Website Manager

American Youth Soccer Organization Providing world class youth soccer programs that enrich children's lives.

AYSO Region 418 Chicago Lakefront

Common Questions Asked By Referees

There are many questions and scenarios that may occur for referees before, during or after the game. The below list provides some of the common questions for both new and experienced referees:

Do we give out yellow and red cards?
Not at games below 14U. Any offense at 12U and younger that would typically call for a yellow or red card should be handed by the referee through instruction and feedback. Sometimes the referee might bring in the coach to participate in those conversations. Starting with 14U and up, cards should be administered as appropriate.

What do you do when the game before yours is running late?
All games 12U and younger must end no later than 55 minutes after the hour. Even if a game started late, it must end at the 55 minute mark. 14U games must end no later than 5 minutes before the starting time of the next game.

How do you get teams back on the field after a quarter substitution break when they’re taking a long time?
The quarter substitution break can be a bit of a scramble for coaches as they try to figure out who they will field. It is a substitution break, not an instructional break. Players sometimes come late or unannounced, throwing a well planned player substitution strategy off. Tactfully walk up to the coach and remind them that  the game needs to start  immediately so the kids can have as much playing time as possible. Since you should be on the field at the location of the restart, in the older age groups, a good option is to blow the whistle and let the coaches know that it's time to get the game going again.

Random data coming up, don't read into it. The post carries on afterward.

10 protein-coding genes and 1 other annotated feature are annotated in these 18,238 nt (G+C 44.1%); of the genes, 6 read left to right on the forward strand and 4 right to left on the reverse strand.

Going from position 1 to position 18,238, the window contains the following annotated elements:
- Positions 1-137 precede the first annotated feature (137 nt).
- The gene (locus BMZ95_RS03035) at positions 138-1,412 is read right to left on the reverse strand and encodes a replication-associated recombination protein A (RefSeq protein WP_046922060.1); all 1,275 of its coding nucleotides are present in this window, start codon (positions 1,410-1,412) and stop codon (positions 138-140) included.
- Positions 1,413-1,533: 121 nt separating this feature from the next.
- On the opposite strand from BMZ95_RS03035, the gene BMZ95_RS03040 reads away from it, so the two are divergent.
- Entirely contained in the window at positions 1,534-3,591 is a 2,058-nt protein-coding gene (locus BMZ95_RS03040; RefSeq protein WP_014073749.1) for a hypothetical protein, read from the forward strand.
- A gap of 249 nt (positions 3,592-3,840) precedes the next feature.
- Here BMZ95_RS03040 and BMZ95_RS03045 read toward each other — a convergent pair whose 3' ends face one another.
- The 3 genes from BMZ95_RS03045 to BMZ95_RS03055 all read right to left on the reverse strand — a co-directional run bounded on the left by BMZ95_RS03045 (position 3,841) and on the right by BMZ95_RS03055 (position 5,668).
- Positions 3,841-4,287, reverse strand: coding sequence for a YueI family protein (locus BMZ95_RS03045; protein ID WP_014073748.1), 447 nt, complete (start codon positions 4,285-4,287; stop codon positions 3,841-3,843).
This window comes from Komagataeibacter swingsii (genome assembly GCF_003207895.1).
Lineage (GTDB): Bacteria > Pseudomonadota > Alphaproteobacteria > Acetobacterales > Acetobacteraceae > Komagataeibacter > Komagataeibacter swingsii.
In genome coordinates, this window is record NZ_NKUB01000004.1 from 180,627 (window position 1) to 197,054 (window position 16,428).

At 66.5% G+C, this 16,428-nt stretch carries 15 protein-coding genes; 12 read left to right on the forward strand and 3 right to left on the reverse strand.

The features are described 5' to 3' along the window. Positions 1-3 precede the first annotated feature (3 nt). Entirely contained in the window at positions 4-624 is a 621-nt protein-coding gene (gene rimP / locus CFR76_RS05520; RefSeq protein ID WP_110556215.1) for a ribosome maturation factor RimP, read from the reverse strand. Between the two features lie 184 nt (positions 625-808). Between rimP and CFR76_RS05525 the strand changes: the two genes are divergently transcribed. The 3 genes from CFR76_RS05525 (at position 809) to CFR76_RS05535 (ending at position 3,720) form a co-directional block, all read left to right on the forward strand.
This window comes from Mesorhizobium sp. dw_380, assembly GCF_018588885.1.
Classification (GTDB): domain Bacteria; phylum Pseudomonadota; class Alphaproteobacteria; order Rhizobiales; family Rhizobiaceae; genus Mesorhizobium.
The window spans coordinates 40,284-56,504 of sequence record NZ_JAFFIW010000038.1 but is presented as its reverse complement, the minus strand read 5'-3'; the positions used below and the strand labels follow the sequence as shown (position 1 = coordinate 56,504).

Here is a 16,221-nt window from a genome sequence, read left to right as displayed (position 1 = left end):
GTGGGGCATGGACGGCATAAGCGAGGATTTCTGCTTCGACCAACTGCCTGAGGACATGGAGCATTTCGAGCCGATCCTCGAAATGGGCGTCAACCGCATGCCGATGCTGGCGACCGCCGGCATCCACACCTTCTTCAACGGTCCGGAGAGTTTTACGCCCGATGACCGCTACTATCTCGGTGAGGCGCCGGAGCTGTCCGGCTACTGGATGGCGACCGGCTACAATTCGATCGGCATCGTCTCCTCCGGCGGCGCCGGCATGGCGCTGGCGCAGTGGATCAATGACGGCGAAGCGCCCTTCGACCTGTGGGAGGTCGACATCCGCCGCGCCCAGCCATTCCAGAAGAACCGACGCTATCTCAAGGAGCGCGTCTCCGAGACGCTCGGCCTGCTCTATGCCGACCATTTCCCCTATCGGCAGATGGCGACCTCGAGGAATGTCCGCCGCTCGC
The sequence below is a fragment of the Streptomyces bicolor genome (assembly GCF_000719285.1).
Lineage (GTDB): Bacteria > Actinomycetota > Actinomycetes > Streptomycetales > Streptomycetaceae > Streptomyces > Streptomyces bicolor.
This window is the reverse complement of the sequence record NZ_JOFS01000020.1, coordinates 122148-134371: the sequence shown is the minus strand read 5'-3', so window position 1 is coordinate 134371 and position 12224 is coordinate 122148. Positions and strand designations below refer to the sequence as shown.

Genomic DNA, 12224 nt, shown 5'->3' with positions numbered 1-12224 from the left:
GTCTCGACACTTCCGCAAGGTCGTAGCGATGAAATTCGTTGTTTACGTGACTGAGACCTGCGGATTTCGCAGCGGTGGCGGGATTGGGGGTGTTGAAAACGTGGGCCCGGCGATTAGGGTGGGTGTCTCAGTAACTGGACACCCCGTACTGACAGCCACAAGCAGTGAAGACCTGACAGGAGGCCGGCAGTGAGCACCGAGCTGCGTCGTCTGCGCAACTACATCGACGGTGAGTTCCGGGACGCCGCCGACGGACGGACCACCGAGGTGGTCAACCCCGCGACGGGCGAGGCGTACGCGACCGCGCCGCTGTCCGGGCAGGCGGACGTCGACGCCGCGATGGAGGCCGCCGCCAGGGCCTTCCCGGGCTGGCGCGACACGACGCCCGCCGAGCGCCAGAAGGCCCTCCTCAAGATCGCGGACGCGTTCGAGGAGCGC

How do you handle a situation where a child is really upset?
Dealing with this is part of the coach's job. In the lower age groups, players can be very emotional or sensitive. Let the coach with what is going on in these situations. In many cases, some empathy and a quick chat can address the situations. In extreme cases, you could suggest to the coach that  having the player sit out the rest of the quarter might be an option. In any case, that would be up to the coach.

What do you do when a player is injured and the opposite team has a promising opportunity?
This can be a challenging situation and there's no easy answer and a lot of depends on the division and age of players. You will need to use your best judgment to assess if you let play continue until the opportunity is over. However, if you believe that a player has suffered a head injury or other serious injury, stop play immediately, regardless of the situation.

What do you do if you signed up for a game on Refscheduler, but a parent at the game tells you they are going to ref or a coach wants to ref.
This doesn't come up that often, but if it does, you explain that you are the referee assigned to the game and that you will be handling it. Perhaps a parent can help you as a linesperson or, if they are a certified referee, as an assistant referee. In the case of a coach insisting they want to ref, the message is the same. You are assigned to the game and you will be the referee. Their job is to coach.